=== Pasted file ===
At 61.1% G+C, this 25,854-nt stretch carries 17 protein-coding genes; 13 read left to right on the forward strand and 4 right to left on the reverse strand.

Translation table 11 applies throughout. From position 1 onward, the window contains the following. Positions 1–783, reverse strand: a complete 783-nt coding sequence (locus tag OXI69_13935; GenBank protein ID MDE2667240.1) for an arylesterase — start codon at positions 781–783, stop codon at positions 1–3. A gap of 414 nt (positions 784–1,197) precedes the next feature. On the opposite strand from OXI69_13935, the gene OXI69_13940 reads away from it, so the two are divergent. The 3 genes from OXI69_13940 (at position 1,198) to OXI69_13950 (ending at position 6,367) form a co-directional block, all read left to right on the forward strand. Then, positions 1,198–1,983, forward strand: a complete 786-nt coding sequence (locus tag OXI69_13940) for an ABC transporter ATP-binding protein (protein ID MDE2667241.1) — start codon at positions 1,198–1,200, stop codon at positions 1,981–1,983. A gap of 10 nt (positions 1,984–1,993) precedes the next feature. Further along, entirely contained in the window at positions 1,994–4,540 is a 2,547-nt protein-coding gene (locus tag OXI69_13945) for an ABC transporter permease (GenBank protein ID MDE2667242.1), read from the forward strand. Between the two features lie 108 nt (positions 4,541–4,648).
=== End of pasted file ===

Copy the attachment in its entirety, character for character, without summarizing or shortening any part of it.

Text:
At 61.1% G+C, this 25,854-nt stretch carries 17 protein-coding genes; 13 read left to right on the forward strand and 4 right to left on the reverse strand.

Translation table 11 applies throughout. From position 1 onward, the window contains the following. Positions 1–783, reverse strand: a complete 783-nt coding sequence (locus tag OXI69_13935; GenBank protein ID MDE2667240.1) for an arylesterase — start codon at positions 781–783, stop codon at positions 1–3. A gap of 414 nt (positions 784–1,197) precedes the next feature. On the opposite strand from OXI69_13935, the gene OXI69_13940 reads away from it, so the two are divergent. The 3 genes from OXI69_13940 (at position 1,198) to OXI69_13950 (ending at position 6,367) form a co-directional block, all read left to right on the forward strand. Then, positions 1,198–1,983, forward strand: a complete 786-nt coding sequence (locus tag OXI69_13940) for an ABC transporter ATP-binding protein (protein ID MDE2667241.1) — start codon at positions 1,198–1,200, stop codon at positions 1,981–1,983. A gap of 10 nt (positions 1,984–1,993) precedes the next feature. Further along, entirely contained in the window at positions 1,994–4,540 is a 2,547-nt protein-coding gene (locus tag OXI69_13945) for an ABC transporter permease (GenBank protein ID MDE2667242.1), read from the forward strand. Between the two features lie 108 nt (positions 4,541–4,648).